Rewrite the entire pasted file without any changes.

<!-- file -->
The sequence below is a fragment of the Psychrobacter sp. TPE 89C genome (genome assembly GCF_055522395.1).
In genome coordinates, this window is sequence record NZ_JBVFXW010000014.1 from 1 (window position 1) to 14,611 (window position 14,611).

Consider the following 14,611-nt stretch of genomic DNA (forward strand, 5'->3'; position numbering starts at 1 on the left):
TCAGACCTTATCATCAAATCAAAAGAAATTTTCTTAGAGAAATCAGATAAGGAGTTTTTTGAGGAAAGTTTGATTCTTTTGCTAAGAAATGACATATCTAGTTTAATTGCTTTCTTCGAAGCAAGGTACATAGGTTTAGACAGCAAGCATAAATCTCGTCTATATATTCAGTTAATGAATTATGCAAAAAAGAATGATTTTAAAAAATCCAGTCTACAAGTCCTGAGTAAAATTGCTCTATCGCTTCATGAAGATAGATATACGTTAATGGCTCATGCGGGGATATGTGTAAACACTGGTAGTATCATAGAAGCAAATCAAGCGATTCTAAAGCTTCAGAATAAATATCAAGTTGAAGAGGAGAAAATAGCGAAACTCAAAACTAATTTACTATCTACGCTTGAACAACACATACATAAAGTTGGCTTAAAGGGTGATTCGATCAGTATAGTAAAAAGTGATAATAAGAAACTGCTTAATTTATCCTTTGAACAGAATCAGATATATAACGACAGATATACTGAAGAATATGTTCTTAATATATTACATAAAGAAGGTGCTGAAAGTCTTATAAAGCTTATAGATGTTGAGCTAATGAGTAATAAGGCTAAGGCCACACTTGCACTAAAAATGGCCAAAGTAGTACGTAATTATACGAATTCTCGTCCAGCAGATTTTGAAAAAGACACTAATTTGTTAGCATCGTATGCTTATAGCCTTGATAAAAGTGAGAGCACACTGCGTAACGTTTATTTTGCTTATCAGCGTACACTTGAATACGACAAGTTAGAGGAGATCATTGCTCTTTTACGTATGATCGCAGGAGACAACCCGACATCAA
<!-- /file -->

The sequence below is a fragment of the Psychrobacter sp. TPE 89C genome (genome assembly GCF_055522395.1).
In genome coordinates, this window is sequence record NZ_JBVFXW010000014.1 from 1 (window position 1) to 14,611 (window position 14,611).

Consider the following 14,611-nt stretch of genomic DNA (forward strand, 5'->3'; position numbering starts at 1 on the left):
TCAGACCTTATCATCAAATCAAAAGAAATTTTCTTAGAGAAATCAGATAAGGAGTTTTTTGAGGAAAGTTTGATTCTTTTGCTAAGAAATGACATATCTAGTTTAATTGCTTTCTTCGAAGCAAGGTACATAGGTTTAGACAGCAAGCATAAATCTCGTCTATATATTCAGTTAATGAATTATGCAAAAAAGAATGATTTTAAAAAATCCAGTCTACAAGTCCTGAGTAAAATTGCTCTATCGCTTCATGAAGATAGATATACGTTAATGGCTCATGCGGGGATATGTGTAAACACTGGTAGTATCATAGAAGCAAATCAAGCGATTCTAAAGCTTCAGAATAAATATCAAGTTGAAGAGGAGAAAATAGCGAAACTCAAAACTAATTTACTATCTACGCTTGAACAACACATACATAAAGTTGGCTTAAAGGGTGATTCGATCAGTATAGTAAAAAGTGATAATAAGAAACTGCTTAATTTATCCTTTGAACAGAATCAGATATATAACGACAGATATACTGAAGAATATGTTCTTAATATATTACATAAAGAAGGTGCTGAAAGTCTTATAAAGCTTATAGATGTTGAGCTAATGAGTAATAAGGCTAAGGCCACACTTGCACTAAAAATGGCCAAAGTAGTACGTAATTATACGAATTCTCGTCCAGCAGATTTTGAAAAAGACACTAATTTGTTAGCATCGTATGCTTATAGCCTTGATAAAAGTGAGAGCACACTGCGTAACGTTTATTTTGCTTATCAGCGTACACTTGAATACGACAAGTTAGAGGAGATCATTGCTCTTTTACGTATGATCGCAGGAGACAACCCGACATCAA